Margo Price, Fleur East, and more musicians on what it means to be a woman in 2023

On International Women’s Day, Roisin O’Connor puts a question to musicians Margo Price, Fleur East, Lady Blackbird, Sharleen Spiteri and more

Wednesday 08 March 2023 12:20 GMT
What does it mean to be a woman in 2023? Musicians share their thoughts
What does it mean to be a woman in 2023? Musicians share their thoughts (Christine Soloman/Alysse Gafkjen/Julian Bond/Charlotte Ellis)

Today is International Women’s Day (8 March). The global event commemorates the achievements of women and girls around the world, raises awareness of discrimination, and campaigns for gender parity.

The Independent is celebrating a diverse range of powerful women, with exclusive pieces by Tracey Emin, Annie Lennox, Emma Thompson, Joan Collins, Jordan Gray, Bianca Jagger, Akshata Murty and more.

It has also unveiled its list of 50 of the most influential women of the last 12 months.

This evening at 6.30pm, Maya Oppenheim (Women’s Correspondent, The Independent), Dr Charlotte Proudman (“the Feminist Barrister” at Goldsmith Chambers), Emily Carver (Head of Media, Institute of Economic Affairs), Yvonne John (Author), and Dr Shola Mos-Shogbamimu (Political and Women’s Rights Activist), will be discussing what it means to be a woman in 2023.

We put that same question to a number of musicians, including Grammy-nominated artist Margo Price, who delivered a powerful poem in response, and pop singer Fleur East.

What It Means to Be (a woman in 2023), by Margo Price

I’ve got new skin to raise hell in

My mere existence is rebellion

I will not make myself smaller

I will not be afraid to age and grow old and wise

I will not get in the kitchen and make you a goddamn sandwich

I hope I get arrested for civil disobedience

In the name of my daughter

I will not go quietly into the night

I will not go without a fight

I’ve got new skin to raise hell in

In the year 2023, being a woman has never been more complex. Women are fighting for their bodily autonomy, for our freedom to exist. We need the voices and support of our brothers and non binary compatriots to help lift us up. It feels like we are sliding backwards. In Tennessee, they’re stripping away a woman’s right to choose what is right for her. They’re forcing birth on young girls who’ve been raped. They’re not putting the mothers health in the forefront. They’re making it illegal to dress in drag and taking away so many freedoms when hypocritically, somehow freedom is all they preach. Words fail me some days, but we don’t stop pushing for what’s right. We brush ourselves off and keep going. “Women have always had to work twice as hard to get what we want but twice the work means twice the practice and maybe that just makes us stronger in the end.”

Margo Price (Alysse Gafkjen)

Fleur East

They ask:

When are you planning to have kids?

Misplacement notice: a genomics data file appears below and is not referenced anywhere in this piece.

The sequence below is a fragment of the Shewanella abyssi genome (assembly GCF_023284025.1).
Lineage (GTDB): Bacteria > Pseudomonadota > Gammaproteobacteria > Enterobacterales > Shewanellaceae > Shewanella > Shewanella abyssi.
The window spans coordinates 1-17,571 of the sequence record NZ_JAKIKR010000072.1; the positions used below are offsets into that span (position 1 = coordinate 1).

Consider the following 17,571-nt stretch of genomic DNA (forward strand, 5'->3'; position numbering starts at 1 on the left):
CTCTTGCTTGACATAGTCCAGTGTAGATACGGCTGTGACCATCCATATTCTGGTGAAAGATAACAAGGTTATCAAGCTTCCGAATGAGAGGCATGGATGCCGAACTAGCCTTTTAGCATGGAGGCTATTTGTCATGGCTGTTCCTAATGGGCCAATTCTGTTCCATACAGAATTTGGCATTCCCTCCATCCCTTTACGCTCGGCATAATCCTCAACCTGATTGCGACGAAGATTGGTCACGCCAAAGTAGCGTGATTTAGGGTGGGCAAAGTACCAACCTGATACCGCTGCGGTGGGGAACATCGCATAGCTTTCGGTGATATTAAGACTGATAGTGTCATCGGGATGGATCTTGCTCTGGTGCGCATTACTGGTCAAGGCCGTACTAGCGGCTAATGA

Do you think you can have a successful career and be a good Mother at the same time?

Do you like cooking and cleaning?

Why are you so emotional?

When are you getting married?

Why are you single?

We ask:

Why do I have to update you on my womb status?

Why can’t we do it all?

Do I have to fit inside your stereotypical binary box?

Must I defend my tears?

Did I miss the invisible lifetime clock? Am I not punctual enough for you?

The real question is: when will these questions not be questions at all?

Fleur East (Dawbell)

Lady Blackbird

To be a woman in 2023 for me means to stand in your power individually and collectively. We are multidimensional, unbreakable, fearless innovators, teachers, mothers, sisters, daughters and partners. We are empathetic, badass, beautiful, strong, awe-inspiring, inspirational beings.

Katie Melua

2023 is my first year as a mum. I’ve always been obsessed with my work and the idea of the balancing act scared me; I never liked doing things in halves. But when I looked long enough inside, I knew I had no choice, becoming a parent meant everything. And it’s not that music has become less, it’s that I have to learn to balance raising my boy with my own ambitions. I couldn’t do it without my mum. Almost every morning she comes to my house and wants to help out. I’m a mixture of guilt and gratitude. So I wanna champion my mum, for showing me the resilience and tenderness that’s required to be responsible in this new way. I’m seeing a whole other level of what it means to be a woman now.

Katie Melua (Dawbell)

Sharleen Spiteri of Texas

I was asked the question what it is to be a woman in 2023, almost like there was going to be some kind of groundbreaking answer! Well the truth is, the question alone winds me up as I really don’t believe that many things have changed in all the years I’ve been one. We are constantly being told at the moment how much things have moved on for women. Our rights, our opportunities, our safety, our work place. Would all the ladies that believe it’s changed, please stand up, please stand up, yes there is a slim shady in there!!!

Anna Lapwood (Charlotte Ellis)

Anna Lapwood

I think being a woman in 2023 involves a fundamental tension. You can be proud of your identity and want to use it to encourage and perhaps inspire others whilst simultaneously not wanting to be defined by it. In my case, a large part of my career has been spent trying to encourage more women to take up the organ and to be proud to #PlayLikeAGirl, and yet I still find myself longing for the day when my gender doesn’t come up in a discussion about my music-making. Ultimately, I think we’re all hoping for a time when gender becomes almost irrelevant, but we’re not there yet.

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